Look closely at the top of the envelope pictured here, and you will see "Ship Island, Miss." stamped in black ink. Civil War letters are not uncommon, but to find one with the envelope intact is. This letter is from the early 1860s, when Ship Island was used as the staging place by the Union Army as they prepared to take the Mississippi River and New Orleans.
With a buildup of 20,000 U.S. Army soldiers, under the command of Gen. Benjamin F. Butler, on the Island, Union ships ran a twice weekly mail service between New Orleans, Ship Island and Pensacola.
This letter, written by George Henry Graves, 8th Regt. Vermont Volunteers, was mailed to his "most affectionate friend," Mattie, on April 19, 1862.
In his letter, dated April 16, Graves reminisced about the times they had enjoyed before the war and inquired about family and friends.
He described the island as "nothing but sand" and said it looked like a heavy snowfall. He asked if she had been to any "sugar parties" that were evidently popular in Vermont.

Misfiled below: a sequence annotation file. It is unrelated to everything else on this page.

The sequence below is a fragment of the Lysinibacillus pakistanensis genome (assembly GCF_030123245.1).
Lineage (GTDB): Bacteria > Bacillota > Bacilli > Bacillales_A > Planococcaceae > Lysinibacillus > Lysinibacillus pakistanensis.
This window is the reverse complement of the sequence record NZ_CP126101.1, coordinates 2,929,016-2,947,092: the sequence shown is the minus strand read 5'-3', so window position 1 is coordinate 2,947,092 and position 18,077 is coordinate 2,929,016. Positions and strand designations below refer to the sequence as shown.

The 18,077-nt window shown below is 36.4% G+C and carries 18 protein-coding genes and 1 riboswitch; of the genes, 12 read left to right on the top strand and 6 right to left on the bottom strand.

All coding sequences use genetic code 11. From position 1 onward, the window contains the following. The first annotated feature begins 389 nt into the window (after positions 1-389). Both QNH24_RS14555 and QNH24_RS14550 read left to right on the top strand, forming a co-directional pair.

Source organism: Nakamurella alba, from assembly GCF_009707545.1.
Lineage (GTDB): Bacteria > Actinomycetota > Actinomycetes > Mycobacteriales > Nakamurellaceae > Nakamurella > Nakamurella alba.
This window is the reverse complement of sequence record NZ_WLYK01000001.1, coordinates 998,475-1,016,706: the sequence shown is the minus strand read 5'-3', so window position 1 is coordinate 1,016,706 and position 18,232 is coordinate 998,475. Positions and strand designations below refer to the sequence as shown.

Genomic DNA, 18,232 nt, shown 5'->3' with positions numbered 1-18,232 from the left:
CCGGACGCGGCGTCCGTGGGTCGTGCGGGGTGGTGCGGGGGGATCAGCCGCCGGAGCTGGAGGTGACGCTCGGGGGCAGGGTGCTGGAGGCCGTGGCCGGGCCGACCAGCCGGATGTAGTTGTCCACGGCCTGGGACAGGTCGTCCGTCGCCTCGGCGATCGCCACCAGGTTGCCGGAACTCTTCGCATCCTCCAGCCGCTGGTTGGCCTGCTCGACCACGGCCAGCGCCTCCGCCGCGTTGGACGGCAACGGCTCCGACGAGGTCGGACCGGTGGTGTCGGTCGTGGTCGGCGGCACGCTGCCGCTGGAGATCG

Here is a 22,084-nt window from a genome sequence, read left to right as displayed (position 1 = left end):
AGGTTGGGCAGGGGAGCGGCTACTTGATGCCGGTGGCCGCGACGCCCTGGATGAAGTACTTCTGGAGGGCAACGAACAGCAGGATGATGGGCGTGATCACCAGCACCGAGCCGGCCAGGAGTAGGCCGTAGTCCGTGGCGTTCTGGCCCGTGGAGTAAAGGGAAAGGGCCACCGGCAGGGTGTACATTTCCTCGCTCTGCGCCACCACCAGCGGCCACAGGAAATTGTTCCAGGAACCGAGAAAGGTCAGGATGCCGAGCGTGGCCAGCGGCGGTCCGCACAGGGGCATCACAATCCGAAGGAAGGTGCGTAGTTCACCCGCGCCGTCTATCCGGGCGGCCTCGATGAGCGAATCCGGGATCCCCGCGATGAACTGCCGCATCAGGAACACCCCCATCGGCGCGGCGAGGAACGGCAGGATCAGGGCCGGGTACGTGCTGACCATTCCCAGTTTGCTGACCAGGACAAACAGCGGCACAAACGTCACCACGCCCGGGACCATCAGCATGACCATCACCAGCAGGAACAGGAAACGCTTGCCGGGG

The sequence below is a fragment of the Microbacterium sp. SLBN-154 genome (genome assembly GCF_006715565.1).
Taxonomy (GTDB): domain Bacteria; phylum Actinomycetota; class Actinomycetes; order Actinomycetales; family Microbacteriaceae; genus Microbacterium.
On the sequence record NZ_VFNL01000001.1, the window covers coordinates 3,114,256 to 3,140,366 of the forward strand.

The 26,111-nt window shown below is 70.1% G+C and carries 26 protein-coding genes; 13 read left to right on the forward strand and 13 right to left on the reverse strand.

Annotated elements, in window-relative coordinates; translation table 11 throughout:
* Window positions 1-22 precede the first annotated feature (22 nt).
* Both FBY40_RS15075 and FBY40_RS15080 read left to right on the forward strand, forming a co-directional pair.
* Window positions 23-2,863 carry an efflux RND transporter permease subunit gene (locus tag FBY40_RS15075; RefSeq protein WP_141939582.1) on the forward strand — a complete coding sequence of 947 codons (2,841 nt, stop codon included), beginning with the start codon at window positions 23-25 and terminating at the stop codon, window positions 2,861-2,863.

Graves also reported that five men had recently drowned and that there was an awful thunderstorm during which lightning struck a tent and killed four men.
He ended the letter with a plea for Mattie to write back soon as "a letter from home is all the comforting thing we have here."
Murella H. Powell, a local historian, writes the weekly Flashback column. Do you have a local photograph to submit to Flashback? It can be of any subject or event in the Coast's distant or recent past. Please send a description with your name, address and daytime phone number to Flashback, the Sun Herald, P.O. Box 4567, Biloxi, MS 39535; or call 896-2424; or email email@example.com.